What happens in Panjab is both an experiment and a lesson for all of India, in so many ways. In that sense, this is a book for all of India, and also a manifesto for all its dreamers. Will we learn from the tragedies of Panjab?

Amandeep classifies his stories of exploration and discovery under sixteen heads, using Panjabi terms. Each of these sections become the lens through which the current situation regarding a key issue is viewed, and its historic context and unravelling is understood. I will list these heads here, with a short explanation, because they evoke the mood and the content of the book very well. Each section is like tributary that flows into the others and together all these strands of stories make up a complex narrative of Punjab now, and in the recent past, with a lot of insight into an earlier history as well. Throughout the narration. Amandeep weaves in his own memories and his personal stories into the flow, and we join him on the rediscovery of his roots and his forging a new connection with, and understanding of, Panjab.

Here is a brief overview of the sections of the book. These may look like a litany of wrongs, but the only way forward through a knotty place is to face the tangled web. Easy explanations will not do for Panjab. Nor will treating it as an isolated and idiosyncratic case all of its own kind. Panjab holds lessons that are universal. I am sure readers of this book will have many an enlightening, insightful moment as they go through the book.

1. Satt – Wound; The author’s memory of Panjab, and the gaps in his connection to it, is a personal wound. Panjab is itself wounded. The phantoms in the room are unacknowledged, unaccounted for.

2. Berukhi – Indifference. Follows from the idea of a wounded people, a wounded land. Agrarian mishaps are tools in political games, with grievances rarely addressed. The state and its farmers and workers in a face-off cannot bode well for sustained wellness for anyone.

3. Rosh – Anger. Along with old wounds that religious minority holds, anger builds up over new incidents of religious sacrilege. Beadbi becomes yet another arena for political manipulation and scheming, which has plagued electoral democracy and the issue of religious purity, identity and representation. Hurt turns to anger, and finds no resolution, no hearing, no closure.

4. Rog – Illness. Anxiety, depression and despair, addiction and denial. Panjab is not well, but it put on a brave face and pretends, or it goes into punishment mode. What is not done is a facing of the traumas of the past that feed the present.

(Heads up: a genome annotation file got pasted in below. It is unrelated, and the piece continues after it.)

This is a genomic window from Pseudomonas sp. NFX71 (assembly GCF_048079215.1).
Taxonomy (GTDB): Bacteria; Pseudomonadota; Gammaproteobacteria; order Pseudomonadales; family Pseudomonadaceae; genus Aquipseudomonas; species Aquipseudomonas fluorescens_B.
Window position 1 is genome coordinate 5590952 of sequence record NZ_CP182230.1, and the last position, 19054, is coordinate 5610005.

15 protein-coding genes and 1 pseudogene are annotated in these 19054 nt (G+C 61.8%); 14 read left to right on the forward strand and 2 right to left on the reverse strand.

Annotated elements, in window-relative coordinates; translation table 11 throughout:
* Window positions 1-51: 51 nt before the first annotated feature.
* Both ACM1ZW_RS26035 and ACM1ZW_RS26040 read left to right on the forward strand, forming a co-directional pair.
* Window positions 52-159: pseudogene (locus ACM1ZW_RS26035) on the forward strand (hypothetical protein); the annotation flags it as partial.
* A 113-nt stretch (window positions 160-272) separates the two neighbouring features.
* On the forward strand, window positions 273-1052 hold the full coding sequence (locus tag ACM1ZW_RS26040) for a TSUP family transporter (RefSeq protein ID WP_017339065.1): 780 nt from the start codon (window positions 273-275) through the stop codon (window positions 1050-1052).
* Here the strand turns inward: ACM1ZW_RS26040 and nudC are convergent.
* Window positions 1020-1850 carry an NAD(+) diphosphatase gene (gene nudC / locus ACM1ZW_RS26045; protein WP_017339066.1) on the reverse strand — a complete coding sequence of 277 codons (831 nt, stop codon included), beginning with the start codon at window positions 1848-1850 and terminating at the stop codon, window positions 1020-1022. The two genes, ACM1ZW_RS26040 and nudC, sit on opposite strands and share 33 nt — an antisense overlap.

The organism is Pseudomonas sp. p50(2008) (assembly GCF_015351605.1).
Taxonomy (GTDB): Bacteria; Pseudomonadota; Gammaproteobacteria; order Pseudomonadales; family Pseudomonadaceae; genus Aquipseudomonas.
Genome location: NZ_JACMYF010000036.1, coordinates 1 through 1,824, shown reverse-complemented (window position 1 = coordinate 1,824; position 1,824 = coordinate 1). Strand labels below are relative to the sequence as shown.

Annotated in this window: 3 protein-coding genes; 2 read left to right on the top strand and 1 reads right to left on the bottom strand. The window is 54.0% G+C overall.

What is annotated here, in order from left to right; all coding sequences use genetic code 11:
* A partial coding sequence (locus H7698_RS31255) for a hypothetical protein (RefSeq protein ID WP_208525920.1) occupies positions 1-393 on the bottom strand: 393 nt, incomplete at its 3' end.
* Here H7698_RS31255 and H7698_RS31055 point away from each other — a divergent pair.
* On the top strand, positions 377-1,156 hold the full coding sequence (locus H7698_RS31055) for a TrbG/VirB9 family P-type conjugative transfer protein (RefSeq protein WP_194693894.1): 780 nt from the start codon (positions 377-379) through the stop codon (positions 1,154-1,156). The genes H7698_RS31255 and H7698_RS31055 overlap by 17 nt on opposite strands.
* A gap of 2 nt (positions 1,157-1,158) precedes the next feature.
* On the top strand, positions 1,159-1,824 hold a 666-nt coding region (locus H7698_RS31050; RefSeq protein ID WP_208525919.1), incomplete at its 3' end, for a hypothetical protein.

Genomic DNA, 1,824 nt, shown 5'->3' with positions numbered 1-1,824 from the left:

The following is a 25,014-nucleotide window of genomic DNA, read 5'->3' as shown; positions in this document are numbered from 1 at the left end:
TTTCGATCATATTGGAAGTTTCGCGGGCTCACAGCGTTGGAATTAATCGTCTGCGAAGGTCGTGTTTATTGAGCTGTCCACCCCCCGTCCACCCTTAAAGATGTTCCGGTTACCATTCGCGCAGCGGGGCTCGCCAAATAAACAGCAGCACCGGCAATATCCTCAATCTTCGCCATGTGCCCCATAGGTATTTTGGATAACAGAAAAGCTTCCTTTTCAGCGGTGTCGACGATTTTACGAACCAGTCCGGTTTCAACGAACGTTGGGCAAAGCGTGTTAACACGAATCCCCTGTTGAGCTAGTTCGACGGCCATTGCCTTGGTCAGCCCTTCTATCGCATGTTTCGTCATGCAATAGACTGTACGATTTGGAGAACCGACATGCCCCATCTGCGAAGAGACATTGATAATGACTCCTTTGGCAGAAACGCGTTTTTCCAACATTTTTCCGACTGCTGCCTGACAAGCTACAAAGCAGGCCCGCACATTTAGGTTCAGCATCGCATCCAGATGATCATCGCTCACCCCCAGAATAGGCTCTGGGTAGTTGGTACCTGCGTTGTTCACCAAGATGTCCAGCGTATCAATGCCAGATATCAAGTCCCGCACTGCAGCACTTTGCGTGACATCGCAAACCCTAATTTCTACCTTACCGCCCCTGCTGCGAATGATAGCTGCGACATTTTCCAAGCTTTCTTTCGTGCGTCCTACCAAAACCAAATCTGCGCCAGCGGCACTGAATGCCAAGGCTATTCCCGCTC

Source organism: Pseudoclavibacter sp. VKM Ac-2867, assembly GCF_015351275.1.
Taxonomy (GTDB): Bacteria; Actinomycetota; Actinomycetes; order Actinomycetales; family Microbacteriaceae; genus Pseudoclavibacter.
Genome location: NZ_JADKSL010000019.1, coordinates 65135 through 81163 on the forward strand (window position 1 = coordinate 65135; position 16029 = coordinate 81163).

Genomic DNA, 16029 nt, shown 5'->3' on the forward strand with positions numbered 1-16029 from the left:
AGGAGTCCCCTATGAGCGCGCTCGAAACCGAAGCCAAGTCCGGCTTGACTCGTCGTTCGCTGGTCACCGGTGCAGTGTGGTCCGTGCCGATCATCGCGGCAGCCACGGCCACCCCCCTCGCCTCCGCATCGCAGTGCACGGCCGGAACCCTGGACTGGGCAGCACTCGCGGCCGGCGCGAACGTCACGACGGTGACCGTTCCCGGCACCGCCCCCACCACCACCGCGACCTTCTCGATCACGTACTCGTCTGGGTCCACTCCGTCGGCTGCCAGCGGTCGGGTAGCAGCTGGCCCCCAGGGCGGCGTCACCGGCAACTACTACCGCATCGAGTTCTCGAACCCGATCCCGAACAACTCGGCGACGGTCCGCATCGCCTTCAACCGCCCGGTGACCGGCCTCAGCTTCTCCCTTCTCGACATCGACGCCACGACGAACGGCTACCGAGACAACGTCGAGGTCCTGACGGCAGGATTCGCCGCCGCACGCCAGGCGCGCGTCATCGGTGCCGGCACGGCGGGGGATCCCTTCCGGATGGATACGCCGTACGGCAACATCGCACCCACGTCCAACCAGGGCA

5. Astha – Faith. One of the most complex chapters of the book for me personally, this is where the author tries to untangle to knot of the phase of militancy in Panjab, and the links between politics and religious identity in a modern secular federal nation state that is India. How did a faith based on universal brotherhood and fraternity and service become a cornerstone of a violent movement? What led to the violent reprisals from the state? How was the political economy of Panjab and India linked to these developments? And then, it goes on examine the erosion of democratic institutions that all of this is a sign of. Where and how is one to have faith in the promises that underpin the nation, when there is a lack of accountability and no reckoning for bias, betrayals and memoricide?

6. Mardangi – Masculinity. The macho male ideal persists in Panjab’s imagination even as it withers in a reality. Violence to women, children, those at the margins and to the land persists. Sexual dysfunction plagues men with big moustaches and bigger cars. Humiliation and shame shadow marriage and sexual relations. The degradation of the land, livestock and diet with pesticides and fertilisers and hormones, the change in a physical culture and the use of medications for bodybuilding have all taken a toll on the virility of the land and its people.

7. Dawa – Medicine. Drug Addiction in Panjab has made news in the post-militancy years, but the issue is not a sudden scourge on an otherwise pristine canvass. Amandeep goes into the maze of old cultural practices and modern twists in the tale of alcohol and narcotics use in Panjab and shows us how the punishment model in use is self-defeating.

8. Paani – Water. The water problem in the land of five rivers is a tragedy of geo-politics and rapacious economics played by hegemonic powers- the imperialists first and then the national government. The people of Panjab have been reduced to litigation and protests that lead nowhere.